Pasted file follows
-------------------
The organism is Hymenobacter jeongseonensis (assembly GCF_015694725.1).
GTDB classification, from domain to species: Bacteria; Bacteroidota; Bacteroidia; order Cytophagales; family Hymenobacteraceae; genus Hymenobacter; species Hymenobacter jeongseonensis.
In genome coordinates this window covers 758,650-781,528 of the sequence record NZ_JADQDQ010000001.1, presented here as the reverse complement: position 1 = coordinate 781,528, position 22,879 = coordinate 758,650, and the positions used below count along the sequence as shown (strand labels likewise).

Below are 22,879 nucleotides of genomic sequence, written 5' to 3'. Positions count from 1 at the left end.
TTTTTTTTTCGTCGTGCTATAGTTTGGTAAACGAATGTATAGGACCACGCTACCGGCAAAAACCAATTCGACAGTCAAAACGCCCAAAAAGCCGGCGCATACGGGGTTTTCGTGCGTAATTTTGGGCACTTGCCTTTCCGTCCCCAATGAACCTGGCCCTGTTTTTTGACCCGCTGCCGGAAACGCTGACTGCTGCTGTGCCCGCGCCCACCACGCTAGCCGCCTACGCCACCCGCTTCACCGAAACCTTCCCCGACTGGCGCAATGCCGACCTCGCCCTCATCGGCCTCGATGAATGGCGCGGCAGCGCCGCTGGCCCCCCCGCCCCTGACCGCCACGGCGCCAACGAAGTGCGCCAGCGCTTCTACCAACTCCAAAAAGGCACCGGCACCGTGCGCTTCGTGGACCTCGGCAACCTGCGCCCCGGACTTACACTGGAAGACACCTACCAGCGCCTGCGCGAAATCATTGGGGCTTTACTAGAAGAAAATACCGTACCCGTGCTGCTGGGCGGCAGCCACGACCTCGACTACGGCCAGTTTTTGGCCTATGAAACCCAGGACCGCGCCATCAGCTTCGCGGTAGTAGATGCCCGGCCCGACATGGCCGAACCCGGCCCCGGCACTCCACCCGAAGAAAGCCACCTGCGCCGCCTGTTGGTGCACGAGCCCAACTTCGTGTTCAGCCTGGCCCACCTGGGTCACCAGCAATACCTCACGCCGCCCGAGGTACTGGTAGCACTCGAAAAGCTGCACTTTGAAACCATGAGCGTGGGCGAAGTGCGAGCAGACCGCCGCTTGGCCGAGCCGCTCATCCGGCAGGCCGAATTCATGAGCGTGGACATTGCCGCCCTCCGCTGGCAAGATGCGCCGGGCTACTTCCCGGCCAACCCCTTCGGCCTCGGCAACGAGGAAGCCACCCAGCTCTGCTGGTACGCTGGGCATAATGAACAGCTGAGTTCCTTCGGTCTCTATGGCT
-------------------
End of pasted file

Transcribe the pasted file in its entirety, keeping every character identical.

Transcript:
The organism is Hymenobacter jeongseonensis (assembly GCF_015694725.1).
GTDB classification, from domain to species: Bacteria; Bacteroidota; Bacteroidia; order Cytophagales; family Hymenobacteraceae; genus Hymenobacter; species Hymenobacter jeongseonensis.
In genome coordinates this window covers 758,650-781,528 of the sequence record NZ_JADQDQ010000001.1, presented here as the reverse complement: position 1 = coordinate 781,528, position 22,879 = coordinate 758,650, and the positions used below count along the sequence as shown (strand labels likewise).

Below are 22,879 nucleotides of genomic sequence, written 5' to 3'. Positions count from 1 at the left end.
TTTTTTTTTCGTCGTGCTATAGTTTGGTAAACGAATGTATAGGACCACGCTACCGGCAAAAACCAATTCGACAGTCAAAACGCCCAAAAAGCCGGCGCATACGGGGTTTTCGTGCGTAATTTTGGGCACTTGCCTTTCCGTCCCCAATGAACCTGGCCCTGTTTTTTGACCCGCTGCCGGAAACGCTGACTGCTGCTGTGCCCGCGCCCACCACGCTAGCCGCCTACGCCACCCGCTTCACCGAAACCTTCCCCGACTGGCGCAATGCCGACCTCGCCCTCATCGGCCTCGATGAATGGCGCGGCAGCGCCGCTGGCCCCCCCGCCCCTGACCGCCACGGCGCCAACGAAGTGCGCCAGCGCTTCTACCAACTCCAAAAAGGCACCGGCACCGTGCGCTTCGTGGACCTCGGCAACCTGCGCCCCGGACTTACACTGGAAGACACCTACCAGCGCCTGCGCGAAATCATTGGGGCTTTACTAGAAGAAAATACCGTACCCGTGCTGCTGGGCGGCAGCCACGACCTCGACTACGGCCAGTTTTTGGCCTATGAAACCCAGGACCGCGCCATCAGCTTCGCGGTAGTAGATGCCCGGCCCGACATGGCCGAACCCGGCCCCGGCACTCCACCCGAAGAAAGCCACCTGCGCCGCCTGTTGGTGCACGAGCCCAACTTCGTGTTCAGCCTGGCCCACCTGGGTCACCAGCAATACCTCACGCCGCCCGAGGTACTGGTAGCACTCGAAAAGCTGCACTTTGAAACCATGAGCGTGGGCGAAGTGCGAGCAGACCGCCGCTTGGCCGAGCCGCTCATCCGGCAGGCCGAATTCATGAGCGTGGACATTGCCGCCCTCCGCTGGCAAGATGCGCCGGGCTACTTCCCGGCCAACCCCTTCGGCCTCGGCAACGAGGAAGCCACCCAGCTCTGCTGGTACGCTGGGCATAATGAACAGCTGAGTTCCTTCGGTCTCTATGGCT